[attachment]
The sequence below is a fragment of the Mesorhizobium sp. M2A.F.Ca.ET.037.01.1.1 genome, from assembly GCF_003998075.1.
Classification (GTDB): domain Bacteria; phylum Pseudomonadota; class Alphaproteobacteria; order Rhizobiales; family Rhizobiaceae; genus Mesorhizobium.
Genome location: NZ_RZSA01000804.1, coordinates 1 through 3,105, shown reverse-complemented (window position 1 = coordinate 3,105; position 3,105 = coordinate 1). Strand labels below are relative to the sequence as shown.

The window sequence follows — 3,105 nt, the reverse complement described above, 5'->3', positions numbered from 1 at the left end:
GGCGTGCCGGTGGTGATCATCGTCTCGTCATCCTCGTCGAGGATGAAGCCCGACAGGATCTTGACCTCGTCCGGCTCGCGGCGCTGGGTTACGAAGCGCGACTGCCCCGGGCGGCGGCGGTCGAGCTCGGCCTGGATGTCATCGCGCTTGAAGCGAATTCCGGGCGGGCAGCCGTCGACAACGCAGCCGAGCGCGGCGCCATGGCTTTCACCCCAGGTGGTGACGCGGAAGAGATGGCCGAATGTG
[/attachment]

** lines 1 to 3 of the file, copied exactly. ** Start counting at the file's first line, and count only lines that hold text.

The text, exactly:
The sequence below is a fragment of the Mesorhizobium sp. M2A.F.Ca.ET.037.01.1.1 genome, from assembly GCF_003998075.1.
Classification (GTDB): domain Bacteria; phylum Pseudomonadota; class Alphaproteobacteria; order Rhizobiales; family Rhizobiaceae; genus Mesorhizobium.
Genome location: NZ_RZSA01000804.1, coordinates 1 through 3,105, shown reverse-complemented (window position 1 = coordinate 3,105; position 3,105 = coordinate 1). Strand labels below are relative to the sequence as shown.